Carneys and Street Artists

The Roma are carneys, artists, fortune-tellers, merry-go-round holders, circus artists, bear-trainers and musicians and up to now they are present on public festivals and fairs all over Europe even if their number is decreasing. As entertaining artists they were considered as main proviters of popular culture up to the beginning of the 20th century.

Nevertheless the carneys and street artists could never rely on their social position – irrespective of which ethnic group they belonged to. On the one hand, they were treated as highly appreciated guests, on the other hand they were defamed as "idlers" and charlatans. In many German speaking areas they were counted among the "dishonest ones", where consequently they were declared to be without any laws and unable for any actions in court. They were also not allowed to work in city authorities or to become members of craftsmen's guilds.

Documents give evidence that already in their Indian home country the Roma offered their services as entertaining artists. The Persian poet Ferdousi writes in his "Šāh-nāme" ("King Book") that around the year 1000 A.D. a Sassanindian prince called for 12,000 jugglers and street artists (Luri [Rom-Ḍom-Lom]) to entertain his people. Nikephoras Gregoras reports that in 1321 a group of Ägyptici (Roma) worked as foolhardy tightrope walkers, jugglers and acrobats in the Byzantine Empire. He describes their artistic performances as " astonishing and full of miracles. Since their tricks were dangerous, they would not live in safety. Often it happens that one of them falls down and loses his/her life. In fact, they were forty people when they left their home country, but less than twenty were still alive when they reached Byzantium." One century later the Magdeburg Chronicle writes that " Thatares called Gypsies " were performing as travelling entertainers on the city fish market in front of councillors and showed " wondrous moves."

Roma groups who traditionally were working in this field are for example Lautari (musicians), Ursari (bear-trainers) and different Sinti-groups. In part the latter are working as circus artists and musicians even today. Sinti and Manoush musicians like Django Reinhardt or Schnuckenack Reinhardt have reached the heights of fame all over the world; the circus "Romanes" conducted by the French Manoush counts as one of the most famous ones currently around Europe. Today many Sinti hold motor racing circuits, merry-go-rounds or carousels. [Index of appellations ]

Most contention was caused by the Roma bear-trainers, who irrespective of their language and region called themselves Medvedara, Ričkara, Ursari, Mechkara or Ayjides. [Roma – Sub Ethnic Groups] They are, however, not to be considered as a common group as they differ considerably in terms of ethnicity and language. The bear-trainers caught the young bears either in the Alps or in the Carpathians, or purchased them from mountain farmers. They trained the bears to walk upright on a signal, to lean on a shepherd’s crook with their forepaws, and to make dancing moves to a drumbeat. The owners of these trained dancing bears went from village to village and performed at public festivals or looked for engagements at circuses.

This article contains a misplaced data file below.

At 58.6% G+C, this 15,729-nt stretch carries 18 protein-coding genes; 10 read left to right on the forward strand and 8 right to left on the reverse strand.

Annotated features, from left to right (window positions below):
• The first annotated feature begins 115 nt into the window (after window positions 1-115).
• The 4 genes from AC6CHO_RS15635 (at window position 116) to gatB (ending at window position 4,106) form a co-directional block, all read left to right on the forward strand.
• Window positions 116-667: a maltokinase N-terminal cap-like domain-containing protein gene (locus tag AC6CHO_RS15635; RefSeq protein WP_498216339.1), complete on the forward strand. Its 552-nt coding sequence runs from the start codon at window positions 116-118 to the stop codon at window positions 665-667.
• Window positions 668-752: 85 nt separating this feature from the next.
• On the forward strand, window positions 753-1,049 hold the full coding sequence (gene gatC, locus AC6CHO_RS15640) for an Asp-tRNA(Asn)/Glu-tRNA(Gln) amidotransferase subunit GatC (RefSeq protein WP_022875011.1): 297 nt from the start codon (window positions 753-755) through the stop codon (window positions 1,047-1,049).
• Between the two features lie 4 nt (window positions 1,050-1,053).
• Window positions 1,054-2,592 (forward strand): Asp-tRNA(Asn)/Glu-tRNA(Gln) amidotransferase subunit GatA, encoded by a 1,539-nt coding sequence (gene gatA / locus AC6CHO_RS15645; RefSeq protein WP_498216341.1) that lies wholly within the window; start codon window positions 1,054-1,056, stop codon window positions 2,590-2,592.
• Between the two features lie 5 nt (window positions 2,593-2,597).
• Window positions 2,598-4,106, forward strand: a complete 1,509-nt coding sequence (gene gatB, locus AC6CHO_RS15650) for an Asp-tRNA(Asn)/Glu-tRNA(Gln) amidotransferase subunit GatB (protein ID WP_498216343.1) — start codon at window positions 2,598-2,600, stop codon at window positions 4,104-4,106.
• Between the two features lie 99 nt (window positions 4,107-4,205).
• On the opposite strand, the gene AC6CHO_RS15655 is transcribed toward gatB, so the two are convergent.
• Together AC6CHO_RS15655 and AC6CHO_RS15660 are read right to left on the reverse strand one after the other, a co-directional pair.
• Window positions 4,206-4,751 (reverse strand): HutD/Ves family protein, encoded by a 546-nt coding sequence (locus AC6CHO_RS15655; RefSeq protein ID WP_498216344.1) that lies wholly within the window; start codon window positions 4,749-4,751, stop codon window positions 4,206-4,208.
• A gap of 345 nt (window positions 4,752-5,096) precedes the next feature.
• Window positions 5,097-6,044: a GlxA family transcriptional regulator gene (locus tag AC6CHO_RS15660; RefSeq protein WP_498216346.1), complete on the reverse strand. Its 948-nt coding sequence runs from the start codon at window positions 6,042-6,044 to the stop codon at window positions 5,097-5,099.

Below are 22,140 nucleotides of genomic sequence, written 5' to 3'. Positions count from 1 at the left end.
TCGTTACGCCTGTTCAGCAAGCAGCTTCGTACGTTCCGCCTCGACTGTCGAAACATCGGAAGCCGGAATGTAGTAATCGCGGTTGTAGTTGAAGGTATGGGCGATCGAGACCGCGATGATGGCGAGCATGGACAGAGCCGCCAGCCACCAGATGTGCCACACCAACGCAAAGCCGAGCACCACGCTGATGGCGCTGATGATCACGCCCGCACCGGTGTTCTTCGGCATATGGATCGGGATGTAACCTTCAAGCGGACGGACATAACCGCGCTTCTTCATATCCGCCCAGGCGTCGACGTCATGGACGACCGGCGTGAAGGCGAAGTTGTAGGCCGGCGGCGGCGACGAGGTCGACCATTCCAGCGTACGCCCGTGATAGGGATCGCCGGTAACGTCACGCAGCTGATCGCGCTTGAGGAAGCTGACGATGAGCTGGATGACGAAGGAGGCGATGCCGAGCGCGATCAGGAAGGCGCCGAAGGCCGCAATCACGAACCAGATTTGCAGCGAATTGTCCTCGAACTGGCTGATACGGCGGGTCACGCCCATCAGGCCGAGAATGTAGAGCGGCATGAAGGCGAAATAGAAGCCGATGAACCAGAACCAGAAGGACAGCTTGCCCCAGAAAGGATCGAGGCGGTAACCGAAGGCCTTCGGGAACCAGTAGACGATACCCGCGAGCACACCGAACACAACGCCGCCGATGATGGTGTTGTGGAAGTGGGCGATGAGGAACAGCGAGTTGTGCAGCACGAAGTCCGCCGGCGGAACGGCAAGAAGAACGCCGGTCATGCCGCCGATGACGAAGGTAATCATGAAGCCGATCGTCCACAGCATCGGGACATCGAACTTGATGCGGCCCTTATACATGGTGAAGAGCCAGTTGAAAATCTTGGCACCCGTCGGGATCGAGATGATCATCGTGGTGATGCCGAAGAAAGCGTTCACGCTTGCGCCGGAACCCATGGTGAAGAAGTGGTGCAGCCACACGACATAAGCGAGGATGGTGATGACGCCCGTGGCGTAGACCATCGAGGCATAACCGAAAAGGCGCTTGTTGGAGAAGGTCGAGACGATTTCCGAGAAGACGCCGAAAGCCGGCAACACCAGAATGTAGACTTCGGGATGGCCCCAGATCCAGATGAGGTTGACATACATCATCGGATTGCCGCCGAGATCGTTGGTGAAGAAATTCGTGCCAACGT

Until the period between the two World Wars they also performed in western European cities. The associations for the protection of animals, however, increasingly objected to the training of animals. In fact, the bear trainers also used hot iron bars in order to train the animals to walk upright. Already in the 1920's in Germany, it was prohibited to lead bears since it was considered cruelty to animals. In the former countries of the eastern block, the state enforced assimilation policy prohibited to exert this nomadic trade. In single cases even today, bear trainers can still be seen in the Balkan area.

References

Fonseca, Isabell (1996) Begrabt mich aufrecht. Auf den Spuren der Zigeuner, München.
Fraser, Angus (1992) The Gypsies. Oxford.
Gilsenbach, Reimer (1998) Weltchronik der Zigeuner. 2500 Ereignisse aus der Geschichte der Roma und Sinti, der Luri, Zott und Boza, der Athinganer, Tattern, Heiden und Sarazenen, der Bohémiens, Gypsies und Gitanos und aller Minderheiten, die "Zigeuner" genannt werden. Teil 1: Von den Anfängen bis 1599 (= Studien zur Tsiganologie und Folkloristik 10), Frankfurt.
Hancock, Ian (1987) The Pariah Syndrome. An Account of Gypsy Slavery and Persecution, Ann Arbor.
Kenrick, Donald (1998) Sinti und Roma: Von Indien bis zum Mittelmeer. Die Wanderwege der Sinti und Roma (= Interface Collection 3), Berlin.
Mayerhofer, Claudia (1988) Dorfzigeuner. Kultur und Geschichte der Burgenland-Roma von der Ersten Republik bis zur Gegenwart, Wien.
Remmel, Franz (1993) Die Roma Rumäniens. Volk ohne Hinterland, Wien.
Vossen, Rüdiger (1983) Zigeuner. Roma, Sinti, Gitanos, Gypsies zwischen Verfolgung und Romantisierung, Hamburg.
Image Printable version
Bear trainer (Macedonia), 1900
Mozes Heinschink with family R. working as holder of a carrousel (Turnisče [Slovenia]), 2002
Gomilica (Slovenia), 2002
Gypsy Entertainer leaping through rings of knives and fire (Cairo [Egypt]), 2000